Lives of the fellows

George Richard William Neal Luntz

b.31 December 1915 d.10 September 1975
MRCS LRCP(1942) MRCP(1950) FRCP(1972)

George Luntz was born in South Africa. He first worked as a journalist and then started as a medical student at the University of Witwatersrand, Johannesburg. He came to Guy’s Hospital for his clinical studies. After doing junior appointments there, he worked at Preston Hall Hospital, Maidstone, where he developed his interest in chest diseases. He went to Birmingham in 1951 as consultant chest physician and medical superintendent at Romsley Hill Hospital, a post which he held until his death; he was also a consultant at the Birmingham Chest Clinic.

His gift for teaching was recognised by the Department of Medicine, University of Birmingham, and in 1967 he was given an honorary post as lecturer; he made full use of this link with the Queen Elizabeth Hospital and was a regular attender at the physicians’ meetings. He was later given an honorary contract as consultant physician in diseases of the chest to the United Birmingham Hospitals. He was also an authority on diabetes and a member of the executive council of the British Diabetic Association for over 25 years. He visited Poland in 1961 as a British Council lecturer. He wrote numerous articles on topics relating to these two specialities.

As a student at Guy’s, Luntz was athletic and good at boxing. This interest in sport continued and resulted in his becoming known as a specialist in sports medicine; he wrote on this topic, especially giving advice to diabetics. He also served as medical officer to the Amateur Boxing Association, to the Amateur Athletics Association and British Athletics Board.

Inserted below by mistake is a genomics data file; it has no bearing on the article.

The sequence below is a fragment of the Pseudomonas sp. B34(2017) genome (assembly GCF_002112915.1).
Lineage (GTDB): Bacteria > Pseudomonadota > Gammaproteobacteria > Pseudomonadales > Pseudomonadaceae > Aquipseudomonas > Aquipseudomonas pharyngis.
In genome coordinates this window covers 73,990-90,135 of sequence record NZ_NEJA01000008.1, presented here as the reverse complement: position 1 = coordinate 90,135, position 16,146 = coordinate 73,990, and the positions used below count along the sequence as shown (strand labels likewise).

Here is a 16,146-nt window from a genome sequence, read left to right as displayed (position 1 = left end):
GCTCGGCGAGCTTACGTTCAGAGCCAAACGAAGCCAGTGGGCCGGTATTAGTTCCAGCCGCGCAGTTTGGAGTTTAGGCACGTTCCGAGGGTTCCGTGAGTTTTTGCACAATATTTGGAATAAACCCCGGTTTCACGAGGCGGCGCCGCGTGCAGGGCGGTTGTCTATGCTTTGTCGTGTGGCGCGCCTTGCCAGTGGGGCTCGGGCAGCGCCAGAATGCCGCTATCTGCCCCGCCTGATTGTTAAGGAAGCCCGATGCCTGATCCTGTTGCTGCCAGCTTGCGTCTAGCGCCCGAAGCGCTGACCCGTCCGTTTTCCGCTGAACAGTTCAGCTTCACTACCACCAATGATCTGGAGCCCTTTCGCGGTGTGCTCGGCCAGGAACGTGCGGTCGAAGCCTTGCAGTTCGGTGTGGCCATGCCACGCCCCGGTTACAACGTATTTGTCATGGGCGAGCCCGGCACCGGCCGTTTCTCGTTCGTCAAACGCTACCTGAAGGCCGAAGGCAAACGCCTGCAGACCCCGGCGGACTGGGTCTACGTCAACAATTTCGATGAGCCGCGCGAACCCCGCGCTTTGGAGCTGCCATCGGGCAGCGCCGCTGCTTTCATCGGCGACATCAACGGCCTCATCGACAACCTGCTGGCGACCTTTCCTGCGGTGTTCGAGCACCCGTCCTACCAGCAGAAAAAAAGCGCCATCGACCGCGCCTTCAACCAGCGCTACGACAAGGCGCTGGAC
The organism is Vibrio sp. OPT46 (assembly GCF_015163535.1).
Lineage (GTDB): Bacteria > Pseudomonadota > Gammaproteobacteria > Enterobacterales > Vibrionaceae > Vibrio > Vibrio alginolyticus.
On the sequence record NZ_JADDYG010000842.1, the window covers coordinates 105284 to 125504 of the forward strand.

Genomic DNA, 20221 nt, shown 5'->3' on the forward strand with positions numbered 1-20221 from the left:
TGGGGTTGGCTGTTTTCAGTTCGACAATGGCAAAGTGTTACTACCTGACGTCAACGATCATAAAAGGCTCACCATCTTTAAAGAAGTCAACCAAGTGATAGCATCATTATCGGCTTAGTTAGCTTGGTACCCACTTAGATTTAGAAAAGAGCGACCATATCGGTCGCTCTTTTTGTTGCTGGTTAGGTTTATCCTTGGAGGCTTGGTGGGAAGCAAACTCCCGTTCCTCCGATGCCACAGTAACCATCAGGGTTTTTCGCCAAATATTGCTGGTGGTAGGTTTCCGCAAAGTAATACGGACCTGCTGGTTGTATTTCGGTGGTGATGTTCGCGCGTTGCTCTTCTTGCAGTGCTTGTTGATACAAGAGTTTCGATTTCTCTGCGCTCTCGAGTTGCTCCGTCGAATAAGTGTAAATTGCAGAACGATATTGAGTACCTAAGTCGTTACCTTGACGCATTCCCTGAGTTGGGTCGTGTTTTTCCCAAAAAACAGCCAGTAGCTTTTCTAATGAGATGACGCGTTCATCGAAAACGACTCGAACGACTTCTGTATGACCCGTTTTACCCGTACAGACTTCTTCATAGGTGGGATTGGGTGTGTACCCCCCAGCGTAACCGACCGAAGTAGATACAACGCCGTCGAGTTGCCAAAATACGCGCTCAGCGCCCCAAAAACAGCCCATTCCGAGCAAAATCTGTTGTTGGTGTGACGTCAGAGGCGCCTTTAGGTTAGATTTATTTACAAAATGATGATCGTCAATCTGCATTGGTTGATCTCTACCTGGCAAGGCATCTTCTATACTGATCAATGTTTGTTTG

He was known for his plain honesty, kindness and untiring hard work, and had a good sense of humour. He was of immense help as a clinical colleague and teacher, and his manner to patients was perfect. It is remarkable that he achieved so much. He had to struggle against continuous ill health: extensive tuberculosis in the days before anti-tuberculous drugs and severe diabetes all his life. In both of these fields he became a master and achieved a well-deserved reputation. In addition to all this he brought up two charming daughters single-handed, one of whom trained as a doctor.

Clifford Hawkins

[, 1975, 4, 110; Lancet, 1975, 2, 777]

(Volume VI, page 301)

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